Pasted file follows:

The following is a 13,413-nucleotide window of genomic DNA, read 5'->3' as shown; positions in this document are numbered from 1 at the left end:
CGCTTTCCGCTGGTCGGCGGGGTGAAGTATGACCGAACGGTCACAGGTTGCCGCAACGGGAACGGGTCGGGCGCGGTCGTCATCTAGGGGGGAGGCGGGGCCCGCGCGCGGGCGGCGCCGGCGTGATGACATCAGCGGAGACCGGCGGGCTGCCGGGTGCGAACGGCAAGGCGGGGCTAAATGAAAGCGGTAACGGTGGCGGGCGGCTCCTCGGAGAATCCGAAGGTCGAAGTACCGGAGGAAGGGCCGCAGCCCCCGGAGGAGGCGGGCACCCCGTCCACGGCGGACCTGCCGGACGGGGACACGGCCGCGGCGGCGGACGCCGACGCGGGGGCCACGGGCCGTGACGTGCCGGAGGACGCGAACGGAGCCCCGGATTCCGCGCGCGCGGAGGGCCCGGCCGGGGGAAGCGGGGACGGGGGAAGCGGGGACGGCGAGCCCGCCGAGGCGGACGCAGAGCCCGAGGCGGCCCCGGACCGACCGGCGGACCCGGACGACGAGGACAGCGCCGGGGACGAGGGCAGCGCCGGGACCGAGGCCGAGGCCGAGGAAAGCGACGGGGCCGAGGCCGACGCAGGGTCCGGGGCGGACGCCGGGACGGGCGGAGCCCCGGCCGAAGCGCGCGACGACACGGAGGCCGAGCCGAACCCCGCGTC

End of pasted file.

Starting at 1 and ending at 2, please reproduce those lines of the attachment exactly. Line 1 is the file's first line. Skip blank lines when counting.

The following is a 13,413-nucleotide window of genomic DNA, read 5'->3' as shown; positions in this document are numbered from 1 at the left end:
CGCTTTCCGCTGGTCGGCGGGGTGAAGTATGACCGAACGGTCACAGGTTGCCGCAACGGGAACGGGTCGGGCGCGGTCGTCATCTAGGGGGGAGGCGGGGCCCGCGCGCGGGCGGCGCCGGCGTGATGACATCAGCGGAGACCGGCGGGCTGCCGGGTGCGAACGGCAAGGCGGGGCTAAATGAAAGCGGTAACGGTGGCGGGCGGCTCCTCGGAGAATCCGAAGGTCGAAGTACCGGAGGAAGGGCCGCAGCCCCCGGAGGAGGCGGGCACCCCGTCCACGGCGGACCTGCCGGACGGGGACACGGCCGCGGCGGCGGACGCCGACGCGGGGGCCACGGGCCGTGACGTGCCGGAGGACGCGAACGGAGCCCCGGATTCCGCGCGCGCGGAGGGCCCGGCCGGGGGAAGCGGGGACGGGGGAAGCGGGGACGGCGAGCCCGCCGAGGCGGACGCAGAGCCCGAGGCGGCCCCGGACCGACCGGCGGACCCGGACGACGAGGACAGCGCCGGGGACGAGGGCAGCGCCGGGACCGAGGCCGAGGCCGAGGAAAGCGACGGGGCCGAGGCCGACGCAGGGTCCGGGGCGGACGCCGGGACGGGCGGAGCCCCGGCCGAAGCGCGCGACGACACGGAGGCCGAGCCGAACCCCGCGTC